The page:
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Blu-ray Review: Me Before You

August 29, 2016 | By HC Green | comment on this post
Me Before YouI, uh, saw your boobs on Game of Thrones.

To say that romance films are pretty far down our genre rankings would be a fair assessment, so we were joined by our wife for a (possibly) fun-filled evening of Me Before You starring Emilia Clarke, best known for her role as Daenerys Targaryen on Game of Thrones, and Sam Claflin, who played Finnick in The Hunger Games. Let’s break out the Kleenex and see what we have to work with.


William Traynor (Claflin) has it all: wealth, a good career, a beautiful girlfriend and a fearless approach to life that has him jetting around the world… until one day he’s struck by a motorist while walking and is left a quadriplegic. Although his brain is intact, the damage to his body sours him on life, and his family has trouble finding a caregiver that will stay on to look after him.

Enter Louisa Clark (Clarke), who was just let go after spending six years working at a bakery and is having trouble finding work in the local community. Lou lives with her parents, grandfather, sister and nephew, and the family relies on her to help pay the bills. So, despite a lack of experience, Lou jumps at the chance for a six-month contract with good pay to look after Will.

Things are awkward at first, but eventually Lou’s perpetually optimistic view on life starts to wear down Will’s defenses, and the two of them become closer. However, the six-month timeframe is what Will promised his parents he’d agree to before ending his life, and when Lou finds out it becomes a race to try to show Will there’s something worth living for.


Claflin does a pretty good job as Will, even if the way the character behaves and the decisions he makes make him a bit difficult to root for over the long haul. He’s much better in the film’s most dramatic scenes than Clarke, who hits too many high notes on both sides of the spectrum and rarely allows much subtlety to slip in.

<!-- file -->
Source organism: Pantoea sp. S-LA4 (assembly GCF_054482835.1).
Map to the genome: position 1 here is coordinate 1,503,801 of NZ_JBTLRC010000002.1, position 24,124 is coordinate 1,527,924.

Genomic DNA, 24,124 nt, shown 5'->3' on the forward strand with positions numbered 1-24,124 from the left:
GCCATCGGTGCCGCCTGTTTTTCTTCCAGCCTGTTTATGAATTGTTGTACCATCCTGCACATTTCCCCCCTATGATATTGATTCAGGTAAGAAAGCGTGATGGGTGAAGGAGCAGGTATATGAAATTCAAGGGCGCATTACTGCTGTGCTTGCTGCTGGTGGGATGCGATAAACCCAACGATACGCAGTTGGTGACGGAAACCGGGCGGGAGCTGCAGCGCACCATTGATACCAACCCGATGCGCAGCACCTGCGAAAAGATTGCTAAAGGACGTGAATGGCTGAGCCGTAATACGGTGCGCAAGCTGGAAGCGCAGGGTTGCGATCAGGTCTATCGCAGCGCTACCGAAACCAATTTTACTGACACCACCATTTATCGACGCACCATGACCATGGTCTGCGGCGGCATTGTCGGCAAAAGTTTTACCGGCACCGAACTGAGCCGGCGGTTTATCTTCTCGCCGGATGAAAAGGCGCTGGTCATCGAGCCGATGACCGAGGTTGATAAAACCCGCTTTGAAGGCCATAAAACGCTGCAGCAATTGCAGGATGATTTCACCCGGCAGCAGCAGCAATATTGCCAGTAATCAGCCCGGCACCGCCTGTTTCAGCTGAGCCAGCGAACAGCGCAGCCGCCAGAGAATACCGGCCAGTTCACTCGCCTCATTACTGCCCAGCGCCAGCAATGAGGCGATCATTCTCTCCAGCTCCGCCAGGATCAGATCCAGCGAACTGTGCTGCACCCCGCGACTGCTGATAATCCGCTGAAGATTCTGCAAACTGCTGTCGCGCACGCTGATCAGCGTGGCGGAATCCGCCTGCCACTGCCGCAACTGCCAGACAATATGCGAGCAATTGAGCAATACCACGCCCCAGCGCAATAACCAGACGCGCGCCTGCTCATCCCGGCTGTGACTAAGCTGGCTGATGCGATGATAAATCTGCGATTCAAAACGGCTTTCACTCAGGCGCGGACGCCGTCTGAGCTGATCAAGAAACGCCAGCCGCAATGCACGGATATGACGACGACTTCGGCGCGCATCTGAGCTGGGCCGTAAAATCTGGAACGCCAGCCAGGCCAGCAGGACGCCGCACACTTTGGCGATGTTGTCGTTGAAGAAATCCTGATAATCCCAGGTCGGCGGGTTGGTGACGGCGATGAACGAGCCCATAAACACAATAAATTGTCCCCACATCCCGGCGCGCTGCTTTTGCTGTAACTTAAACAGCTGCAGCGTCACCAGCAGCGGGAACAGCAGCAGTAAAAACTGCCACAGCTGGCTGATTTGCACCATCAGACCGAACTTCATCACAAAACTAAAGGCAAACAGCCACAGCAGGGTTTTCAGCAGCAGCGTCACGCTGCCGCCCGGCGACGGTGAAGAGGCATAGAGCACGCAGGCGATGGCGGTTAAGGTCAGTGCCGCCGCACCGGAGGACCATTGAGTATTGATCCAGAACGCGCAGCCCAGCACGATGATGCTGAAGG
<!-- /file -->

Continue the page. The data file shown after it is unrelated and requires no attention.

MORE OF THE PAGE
Visually, Me Before You is beautiful. The Traynor’s money allows for a spectacular home that overlooks a castle, which they also own. A later trip to the island of Mauritius is a nice contrast to the rolling fields and picturesque snowfall of the England scenery.

There are some solid secondary performances as well, notably Will’s parents, Stephen
(Charles Dance) and Camilla (Janet McTeer), and his physical therapist Nathan, played by Stephen Peacocke, who had a likeable turn in Whiskey Tango Foxtrot as well.


Let’s start with Lou’s wardrobe. It is, quite frankly, ridiculous. We get it, she’s supposed to be quirky and doe eyed, but they dress her like she’s 10 years old with absurd ensembles of colourful tights, funky shoes and odd-looking tops. A deleted scene ever has her in full PJs with animal slippers. Ugh.

While it’s not an indictment of individual performances, the casting of so many familiar faces from massively popular franchises was a distraction. Beyond the characters we noted in the opening, there’s also Game of Thrones’ Tywin Lannister (Dance) and Neville (Matthew Lewis) from the Harry Potter films. And of that group, only Dance is playing someone remotely similar to what you’re accustomed to seeing from them.

Here’s a question: do you or people you know openly gawk and sneer at people in wheelchairs? No? Neither do we, yet in Me Before You it seems everyone is shocked and/or appalled whenever Will shows up at anything. It feels completely over the top.

Easily the biggest thing, however, is how you view Will’s desire to end his own life. Although we’re told a few times about the pain he’s in, most of the film shows him as extremely well taken care of and living in the kind of luxury very few people enjoy. It made him a less sympathetic character, one that could even be considered selfish in some ways.


Roughly six minutes of deleted scenes highlight the limited offerings, though outside of one scene with Lou and Camilla there’s nothing of much substance in there. A quick look at adapting the novel to film features extended comments from the author. While that’s fine, the outtakes, which amounted to a two-minute gag reel, felt out of place given the substance of the film.


Although it’s heavy handed with its feels and falls short of fully demonstrating Will’s plight, Me Before You is a decent romance that benefits from its stunning scenery.

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